August 6, 2021
New group member: Rajkumar Sarma
A few days ago, Dr. Rajkumar Sarma joined our group. He recently obtained his PhD at the Indian Institute of Technology Guwahati and will study thermoelectric energy conversion in nanochannels in the framework of the EU project TRANSLATE.
June 22, 2021
Start of EU project TRANSLATE
Recently, the EU project TRANSLATE, funded under the FET-Open scheme of the EU, was launched. Heavily relying on results we published a few years ago (https://journals.aps.org/prl/abstract/10.1103/PhysRevLett.116.225901), this project aims at establishing thermoelectric energy converters based on electrolyte-filled nanochannels. This could pave the way to the widespread use of inexpensive energy conversion devices made from highly abundant materials. Apart from our group, partners from the University College Cork (Ireland), the University of Latvia and the Spanish company Cidete form the TRANSLATE team. Further information can be found here: https://www.tu-darmstadt.de/universitaet/aktuelles_meldungen/einzelansicht_320064.de.jsp
May 7, 2021
Cloaking and shielding objects in a fluid flow
Among the best-known technologies deployed by Star Trek’s starships are their invisibility-inducing cloaking devices and their shields. Together with co-operation partners from the Technion, Israel, and IBM Research Europe we have developed a cloaking/shielding device for objects in microfluidic channels/chambers instead of starships. In cloaking mode, an object leaves the fluid flow around it undisturbed, and in shielding mode, the hydrodynamic forces on an object are eliminated. This principle may find a number of applications, for example in the manipulation of soft objects such as cells. See also https://physics.aps.org/articles/v14/s57.
April 22, 2021
Breakup of a liquid bridge on a solid surface
Liquid bridges that become unstable and break up are found in numerous situations, for example when a droplet pinches off from a liquid reservoir. We have studied the breakup dynamics of water bridges wetting a hydrophobic surface using experiments and simulations. The dynamics is governed by a balance of inertial and capillary forces. We find that the liquid bridge decays into droplets in very much the same way as a free liquid bridge.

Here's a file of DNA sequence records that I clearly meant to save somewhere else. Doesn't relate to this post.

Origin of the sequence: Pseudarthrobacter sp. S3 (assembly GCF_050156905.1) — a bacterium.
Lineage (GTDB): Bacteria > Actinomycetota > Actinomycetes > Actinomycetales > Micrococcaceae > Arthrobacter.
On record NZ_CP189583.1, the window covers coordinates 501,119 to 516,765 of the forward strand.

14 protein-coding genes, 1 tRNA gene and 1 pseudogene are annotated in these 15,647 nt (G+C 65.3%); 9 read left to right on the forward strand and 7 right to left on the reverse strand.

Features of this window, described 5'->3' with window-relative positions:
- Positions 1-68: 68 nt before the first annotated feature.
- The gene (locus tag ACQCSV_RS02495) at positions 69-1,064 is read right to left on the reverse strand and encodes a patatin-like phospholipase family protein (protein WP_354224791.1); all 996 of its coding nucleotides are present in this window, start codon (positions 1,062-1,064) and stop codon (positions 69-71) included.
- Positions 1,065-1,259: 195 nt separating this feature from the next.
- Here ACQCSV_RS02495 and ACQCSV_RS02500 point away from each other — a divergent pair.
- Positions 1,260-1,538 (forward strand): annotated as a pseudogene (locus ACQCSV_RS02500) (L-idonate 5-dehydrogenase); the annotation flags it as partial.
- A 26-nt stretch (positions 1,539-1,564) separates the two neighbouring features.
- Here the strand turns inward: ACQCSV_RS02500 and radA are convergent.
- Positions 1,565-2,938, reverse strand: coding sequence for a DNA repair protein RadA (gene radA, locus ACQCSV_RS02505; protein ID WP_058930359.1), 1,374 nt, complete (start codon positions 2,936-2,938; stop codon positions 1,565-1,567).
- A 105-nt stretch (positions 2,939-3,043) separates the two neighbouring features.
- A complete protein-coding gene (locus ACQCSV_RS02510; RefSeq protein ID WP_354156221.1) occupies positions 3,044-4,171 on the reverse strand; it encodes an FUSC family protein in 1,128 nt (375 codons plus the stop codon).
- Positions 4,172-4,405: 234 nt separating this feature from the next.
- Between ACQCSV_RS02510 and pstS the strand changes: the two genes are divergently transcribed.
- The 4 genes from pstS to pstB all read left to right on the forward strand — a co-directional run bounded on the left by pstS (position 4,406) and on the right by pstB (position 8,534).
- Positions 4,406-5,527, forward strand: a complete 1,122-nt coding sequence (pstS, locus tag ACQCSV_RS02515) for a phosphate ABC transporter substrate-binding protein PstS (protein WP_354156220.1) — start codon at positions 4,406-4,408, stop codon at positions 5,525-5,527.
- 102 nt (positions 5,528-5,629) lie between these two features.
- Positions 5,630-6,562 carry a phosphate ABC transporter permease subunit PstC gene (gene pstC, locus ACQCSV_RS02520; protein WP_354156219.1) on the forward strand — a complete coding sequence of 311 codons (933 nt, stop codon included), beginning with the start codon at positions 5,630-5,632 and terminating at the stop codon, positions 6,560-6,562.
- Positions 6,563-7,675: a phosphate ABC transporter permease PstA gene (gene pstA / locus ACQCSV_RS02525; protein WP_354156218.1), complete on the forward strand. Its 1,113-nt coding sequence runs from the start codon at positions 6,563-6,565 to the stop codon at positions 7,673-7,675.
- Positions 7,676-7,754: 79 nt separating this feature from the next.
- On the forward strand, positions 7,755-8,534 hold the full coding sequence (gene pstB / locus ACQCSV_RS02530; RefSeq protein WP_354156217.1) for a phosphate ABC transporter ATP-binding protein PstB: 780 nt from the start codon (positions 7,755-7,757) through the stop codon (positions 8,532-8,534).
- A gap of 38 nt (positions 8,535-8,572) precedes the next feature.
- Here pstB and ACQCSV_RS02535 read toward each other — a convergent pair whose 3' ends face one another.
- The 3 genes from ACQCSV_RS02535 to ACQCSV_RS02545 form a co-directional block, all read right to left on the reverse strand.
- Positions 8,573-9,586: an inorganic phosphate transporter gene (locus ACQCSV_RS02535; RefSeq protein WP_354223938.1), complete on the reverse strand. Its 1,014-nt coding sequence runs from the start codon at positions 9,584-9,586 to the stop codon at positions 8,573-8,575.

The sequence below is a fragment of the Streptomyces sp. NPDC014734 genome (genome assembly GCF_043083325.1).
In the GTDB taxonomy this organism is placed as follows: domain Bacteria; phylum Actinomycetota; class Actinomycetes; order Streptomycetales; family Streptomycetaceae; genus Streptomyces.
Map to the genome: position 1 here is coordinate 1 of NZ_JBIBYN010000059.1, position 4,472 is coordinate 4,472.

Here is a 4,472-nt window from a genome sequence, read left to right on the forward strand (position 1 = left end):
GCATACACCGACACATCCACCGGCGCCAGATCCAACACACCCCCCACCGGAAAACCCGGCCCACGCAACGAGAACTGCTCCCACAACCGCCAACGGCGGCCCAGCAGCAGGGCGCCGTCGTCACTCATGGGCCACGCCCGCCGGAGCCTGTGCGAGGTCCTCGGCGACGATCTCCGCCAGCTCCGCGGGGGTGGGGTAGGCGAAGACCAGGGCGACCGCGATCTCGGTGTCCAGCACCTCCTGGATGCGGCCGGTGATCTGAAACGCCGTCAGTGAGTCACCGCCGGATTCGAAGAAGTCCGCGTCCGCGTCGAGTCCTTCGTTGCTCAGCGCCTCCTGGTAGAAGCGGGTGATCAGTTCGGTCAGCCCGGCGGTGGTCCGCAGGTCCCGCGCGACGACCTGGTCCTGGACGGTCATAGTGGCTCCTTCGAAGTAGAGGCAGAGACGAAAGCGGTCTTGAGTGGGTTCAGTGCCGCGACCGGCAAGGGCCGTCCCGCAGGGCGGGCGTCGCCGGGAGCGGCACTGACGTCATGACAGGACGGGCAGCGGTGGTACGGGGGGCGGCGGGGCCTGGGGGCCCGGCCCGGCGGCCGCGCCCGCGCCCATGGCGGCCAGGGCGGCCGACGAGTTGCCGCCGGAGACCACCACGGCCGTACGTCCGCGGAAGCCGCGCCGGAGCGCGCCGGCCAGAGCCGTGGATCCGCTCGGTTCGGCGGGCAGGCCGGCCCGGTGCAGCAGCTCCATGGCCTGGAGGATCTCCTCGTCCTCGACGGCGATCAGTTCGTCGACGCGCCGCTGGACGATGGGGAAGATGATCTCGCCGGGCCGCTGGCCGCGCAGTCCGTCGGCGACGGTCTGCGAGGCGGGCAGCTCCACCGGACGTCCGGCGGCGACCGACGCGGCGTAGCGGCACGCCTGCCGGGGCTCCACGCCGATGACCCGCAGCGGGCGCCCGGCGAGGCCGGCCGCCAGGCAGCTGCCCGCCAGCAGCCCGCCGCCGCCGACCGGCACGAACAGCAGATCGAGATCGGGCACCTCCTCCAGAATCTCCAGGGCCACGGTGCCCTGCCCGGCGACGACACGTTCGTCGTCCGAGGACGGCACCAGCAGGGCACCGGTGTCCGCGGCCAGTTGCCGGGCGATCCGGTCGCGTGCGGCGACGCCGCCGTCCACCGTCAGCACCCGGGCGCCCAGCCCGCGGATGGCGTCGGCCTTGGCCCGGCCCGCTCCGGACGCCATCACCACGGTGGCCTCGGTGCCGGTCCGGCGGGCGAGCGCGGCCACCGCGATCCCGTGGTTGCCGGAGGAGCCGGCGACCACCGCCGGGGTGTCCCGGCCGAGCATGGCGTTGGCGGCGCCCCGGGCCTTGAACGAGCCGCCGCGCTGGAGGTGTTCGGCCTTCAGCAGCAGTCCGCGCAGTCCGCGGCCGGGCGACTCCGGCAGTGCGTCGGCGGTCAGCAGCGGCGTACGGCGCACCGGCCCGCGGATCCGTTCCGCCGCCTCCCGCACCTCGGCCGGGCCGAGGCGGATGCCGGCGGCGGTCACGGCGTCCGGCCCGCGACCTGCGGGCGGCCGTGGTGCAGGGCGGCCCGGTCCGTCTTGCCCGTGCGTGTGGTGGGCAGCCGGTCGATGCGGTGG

M. Hartmann, M. Fricke, L. Weimar, D. Gründing, T. Marić, D. Bothe, and S. Hardt, Breakup dynamics of capillary bridges on hydrophobic stripes, International Journal of Multiphase Flow 140 (2021),103582.
April 16, 2021
Protein separation at liquid-liquid interfaces
The separation of proteins according to specific properties such as size plays an eminent role in many processes of the biotech industry. We have recently demonstrated a new separation process for proteins in a microfluidic device. First, a protein mixture is electrophoretically transported towards a liquid-liquid interface. The interface represents a transport resistance to the proteins, such that some species adsorb at the interface more easily than others. Protein separation can be accomplished if one species crosses the interface, while the other gets adsorbed, which was demonstrated in the paper referred to below. We believe that in the future this new method of protein separation could extend the spectrum of industrial separation processes.
February 26, 2021
Stability of liquid rings in capillary tubes
Imagine introducing a small droplet into a capillary tube with circular cross section. “Small” means that the droplet volume is of the order of the tube diameter cubed or smaller. Such a droplet can exist in several shapes. It can form a liquid plug, a liquid ring or a sessile droplet at the tube wall. Interestingly, whether or not a liquid ring can exist depends on its volume and the contact angle of the liquid at the wall. We have explored the stability limits of liquid rings using analytical and numerical methods and represented the results in a stability map.